BUFFALO, N.Y. — The La Niña impacting this winter in Buffalo developed all the way back in October of 2021. But for the first time since then, climate forecasts are picking up on a trend that could have this ongoing La Niña weaken and fade away by summer of 2023.
In an update released Thursday, forecasters with the Climate Prediction Center noted that the current La Niña continued to weaken throughout January, though La Niña conditions are still present.
But at this rate, these conditions could phase to ENSO neutral through the spring and early summer. This means that the La Niña that has persisted for now two Northern Hemisphere winters, 2021-2022 and 2022-2023, could finally end this spring or summer of 2023.
The weakening La Niña is mainly seen through a shallower depth and lack of cooler than average sea surface temperatures in the Equatorial Pacific Ocean, a staple feature of a La Niña. There is also a decrease in the typical sea-air winds that accompany a La Niña were confined to the central and western Pacific, not as widespread as before.
So generally, the more prominent features of a typical La Niña that were once more present across the Equatorial Pacific Ocean have started to slowly weaken or even fade in some cases. The current La Niña will likely last for the rest of the month, but could be gone by April or May.
The full transition to more ENSO neutral conditions in the Equatorial Pacific would mark the end of the current La Niña. And climate forecasters are highly convinced that is possible over the next few months. The result would be more seasonal ocean temperatures in the region of an El Niño or La Niña.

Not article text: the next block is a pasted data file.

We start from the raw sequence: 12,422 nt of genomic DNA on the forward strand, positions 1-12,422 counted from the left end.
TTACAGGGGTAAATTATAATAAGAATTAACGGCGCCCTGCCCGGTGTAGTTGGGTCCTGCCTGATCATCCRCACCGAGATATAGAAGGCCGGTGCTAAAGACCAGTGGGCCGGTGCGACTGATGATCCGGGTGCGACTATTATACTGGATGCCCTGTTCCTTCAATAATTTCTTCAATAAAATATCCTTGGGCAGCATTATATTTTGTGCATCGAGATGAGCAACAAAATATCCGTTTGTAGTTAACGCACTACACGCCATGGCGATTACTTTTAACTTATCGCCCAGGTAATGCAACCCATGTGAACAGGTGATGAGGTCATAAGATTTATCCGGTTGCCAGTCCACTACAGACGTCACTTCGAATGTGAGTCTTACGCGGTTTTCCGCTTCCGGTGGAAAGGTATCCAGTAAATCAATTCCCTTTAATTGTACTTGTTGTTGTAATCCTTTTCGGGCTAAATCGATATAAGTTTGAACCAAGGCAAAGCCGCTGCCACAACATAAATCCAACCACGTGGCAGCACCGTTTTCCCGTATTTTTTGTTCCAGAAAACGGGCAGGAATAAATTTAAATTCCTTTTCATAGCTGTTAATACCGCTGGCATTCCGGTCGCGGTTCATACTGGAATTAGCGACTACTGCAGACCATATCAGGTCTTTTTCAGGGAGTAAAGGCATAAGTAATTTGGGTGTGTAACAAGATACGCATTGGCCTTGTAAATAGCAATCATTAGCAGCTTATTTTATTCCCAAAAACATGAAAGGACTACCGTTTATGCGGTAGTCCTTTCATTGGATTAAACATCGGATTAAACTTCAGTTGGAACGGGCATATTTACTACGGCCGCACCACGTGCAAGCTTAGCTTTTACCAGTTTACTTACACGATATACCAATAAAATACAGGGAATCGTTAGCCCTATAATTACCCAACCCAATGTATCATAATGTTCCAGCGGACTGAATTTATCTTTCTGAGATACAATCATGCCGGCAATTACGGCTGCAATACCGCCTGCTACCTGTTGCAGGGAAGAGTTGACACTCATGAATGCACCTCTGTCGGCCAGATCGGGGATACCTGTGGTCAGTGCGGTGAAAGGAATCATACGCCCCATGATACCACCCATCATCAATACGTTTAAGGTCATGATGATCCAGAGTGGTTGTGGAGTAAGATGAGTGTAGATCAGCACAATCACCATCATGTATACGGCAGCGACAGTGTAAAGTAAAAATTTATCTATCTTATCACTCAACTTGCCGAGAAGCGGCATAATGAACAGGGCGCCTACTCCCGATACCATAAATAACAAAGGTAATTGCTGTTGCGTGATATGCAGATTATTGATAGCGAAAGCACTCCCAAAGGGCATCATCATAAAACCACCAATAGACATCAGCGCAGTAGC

However, some long range climate models show a potential development of an El Niño over the summer. But that is far too early to tell for certain.
Back to Western New York, this is the third winter in a row where a La Niña has been present and influenced how weather patterns moved across the United States. This "third year La Niña" trend has only happened twice before in current history, with this now being the third.
Interestingly enough, this winter has so far followed closely to a previous third year La Niña winter: the winter of 2000-2001.
Storm Team 2 Meteorologist Elyse Smith discussed this in an "Ask Elyse" segment on the 2 On Your Side Town Hall last month.
El Niño Southern Oscillation (ENSO) is a large, naturally occurring ocean to atmosphere phenomenon located over the equatorial Pacific Ocean. It's positive phase is an El Niño and negative phase is a La Niña. And it's closely monitored year round as it can influence weather patterns across the Northern Hemisphere, especially during the fall, winter and even spring months.